Politics Protest and Place:

The Role of Inclusive Urbanism in Civic Activism


View of the Women’s March in 2017 on Pennsylvania Avenue NW looking toward the U.S. Capitol / Photo by Mobilus in Mobili (CC BY-SA 2.0)

Background/Context


The mechanisms for political dissent and discourse have evolved over time. The great civic spaces of the Roman Forum and the Agora offered opportunity for public gatherings of great social significance, discourse, and debate. We are beginning to see a shift in the design of today’s public realm, partially born out of the reactions to the 9/11 attacks, but also caused by the primacy given to private property at the cost of investing in the places that enable the life of the commons.

Black Lives Matter protest at 14th Street and Pennsylvania Avenue NW on June 6, 2020 / Photo by Geoff Livingston (CC BY-NC-ND 2.0)

Does the modern public realm mirror how 21st Century humans want to live? Even though it would not be wrong to say that people are more connected with each other than ever before thanks to data and technologies, do we have similar platforms in our physical environment? So, as the social activity is moving more towards virtual environment, is it also diminishing the kind of experiences that traditional cities can afford?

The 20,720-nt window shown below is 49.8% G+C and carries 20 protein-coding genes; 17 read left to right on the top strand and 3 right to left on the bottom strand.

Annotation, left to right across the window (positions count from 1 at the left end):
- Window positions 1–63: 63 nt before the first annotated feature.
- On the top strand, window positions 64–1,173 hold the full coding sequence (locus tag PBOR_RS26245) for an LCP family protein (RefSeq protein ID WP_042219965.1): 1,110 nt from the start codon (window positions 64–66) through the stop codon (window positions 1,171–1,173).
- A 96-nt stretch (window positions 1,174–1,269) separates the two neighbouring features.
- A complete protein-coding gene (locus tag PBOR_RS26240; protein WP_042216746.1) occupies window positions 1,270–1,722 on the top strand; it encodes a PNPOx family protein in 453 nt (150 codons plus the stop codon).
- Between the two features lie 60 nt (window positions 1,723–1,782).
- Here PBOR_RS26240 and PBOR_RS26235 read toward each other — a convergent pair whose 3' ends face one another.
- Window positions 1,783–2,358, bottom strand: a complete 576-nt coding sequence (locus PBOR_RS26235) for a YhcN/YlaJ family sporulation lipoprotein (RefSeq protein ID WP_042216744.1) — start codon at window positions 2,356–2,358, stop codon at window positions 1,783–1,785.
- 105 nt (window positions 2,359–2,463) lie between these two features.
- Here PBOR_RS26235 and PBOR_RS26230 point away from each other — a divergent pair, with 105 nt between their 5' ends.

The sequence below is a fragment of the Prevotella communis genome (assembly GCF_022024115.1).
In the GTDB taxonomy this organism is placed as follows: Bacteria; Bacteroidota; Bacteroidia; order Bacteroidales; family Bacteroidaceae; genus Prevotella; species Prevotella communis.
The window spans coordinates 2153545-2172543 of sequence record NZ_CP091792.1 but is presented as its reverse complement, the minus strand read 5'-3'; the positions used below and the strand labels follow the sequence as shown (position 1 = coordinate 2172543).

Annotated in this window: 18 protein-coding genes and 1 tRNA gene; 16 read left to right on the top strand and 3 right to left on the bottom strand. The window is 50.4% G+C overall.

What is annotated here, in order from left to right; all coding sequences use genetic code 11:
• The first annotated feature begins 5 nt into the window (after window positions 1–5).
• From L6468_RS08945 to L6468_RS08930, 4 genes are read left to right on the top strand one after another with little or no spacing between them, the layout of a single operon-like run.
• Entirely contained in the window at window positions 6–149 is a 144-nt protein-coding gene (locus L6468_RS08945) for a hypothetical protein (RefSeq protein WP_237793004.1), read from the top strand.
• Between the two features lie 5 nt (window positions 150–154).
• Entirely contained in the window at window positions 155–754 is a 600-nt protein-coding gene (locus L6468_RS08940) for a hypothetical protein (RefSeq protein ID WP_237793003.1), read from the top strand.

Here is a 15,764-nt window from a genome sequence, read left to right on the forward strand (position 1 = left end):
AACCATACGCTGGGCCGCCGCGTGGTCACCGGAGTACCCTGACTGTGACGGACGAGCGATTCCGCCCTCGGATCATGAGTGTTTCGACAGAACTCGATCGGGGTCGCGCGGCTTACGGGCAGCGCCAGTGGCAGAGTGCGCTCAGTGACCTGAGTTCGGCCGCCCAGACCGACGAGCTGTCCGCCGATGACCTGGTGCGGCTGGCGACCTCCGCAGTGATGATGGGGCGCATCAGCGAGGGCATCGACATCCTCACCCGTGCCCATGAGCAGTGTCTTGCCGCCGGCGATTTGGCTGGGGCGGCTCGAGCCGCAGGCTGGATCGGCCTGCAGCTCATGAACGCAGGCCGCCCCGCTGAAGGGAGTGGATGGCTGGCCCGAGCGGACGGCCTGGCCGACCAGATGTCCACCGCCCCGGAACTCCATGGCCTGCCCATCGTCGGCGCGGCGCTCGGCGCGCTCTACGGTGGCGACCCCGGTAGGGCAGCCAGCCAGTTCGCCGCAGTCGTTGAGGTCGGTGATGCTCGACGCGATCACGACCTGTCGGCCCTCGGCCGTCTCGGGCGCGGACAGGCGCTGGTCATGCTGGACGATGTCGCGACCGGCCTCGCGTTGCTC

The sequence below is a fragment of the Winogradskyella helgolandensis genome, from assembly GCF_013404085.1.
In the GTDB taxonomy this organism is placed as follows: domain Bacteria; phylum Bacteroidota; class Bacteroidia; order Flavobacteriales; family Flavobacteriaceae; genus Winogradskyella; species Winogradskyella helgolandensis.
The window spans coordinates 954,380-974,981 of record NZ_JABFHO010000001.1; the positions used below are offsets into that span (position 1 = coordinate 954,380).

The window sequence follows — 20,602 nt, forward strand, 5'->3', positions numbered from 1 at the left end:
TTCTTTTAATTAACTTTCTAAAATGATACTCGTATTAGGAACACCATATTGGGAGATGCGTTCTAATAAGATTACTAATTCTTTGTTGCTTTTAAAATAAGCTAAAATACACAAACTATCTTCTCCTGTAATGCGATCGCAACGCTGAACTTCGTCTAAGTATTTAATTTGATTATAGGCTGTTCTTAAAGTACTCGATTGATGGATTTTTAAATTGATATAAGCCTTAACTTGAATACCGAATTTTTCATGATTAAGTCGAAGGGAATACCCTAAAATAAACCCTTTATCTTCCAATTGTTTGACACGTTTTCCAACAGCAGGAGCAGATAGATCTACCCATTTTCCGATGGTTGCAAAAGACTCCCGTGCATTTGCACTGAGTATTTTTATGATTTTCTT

A parklet outside CHICKEN + WHISKEY on 14th Street NW / Photo by Elvert Barnes (CC BY-SA 2.0)


Until the pandemic, we always had fixed designation for the spaces in our environment. But as we find new ways to communicate and connect with each other, we know that a fixed set of boundaries no longer exists. A street can be a vehicular pathway or a restaurant or a play area or a shopping market. And while people are trying to come together, our physical environment is filled with obstacles, both real and implied, caused by the primacy given to private property at the cost of investing in the places that enable the life of the commons.

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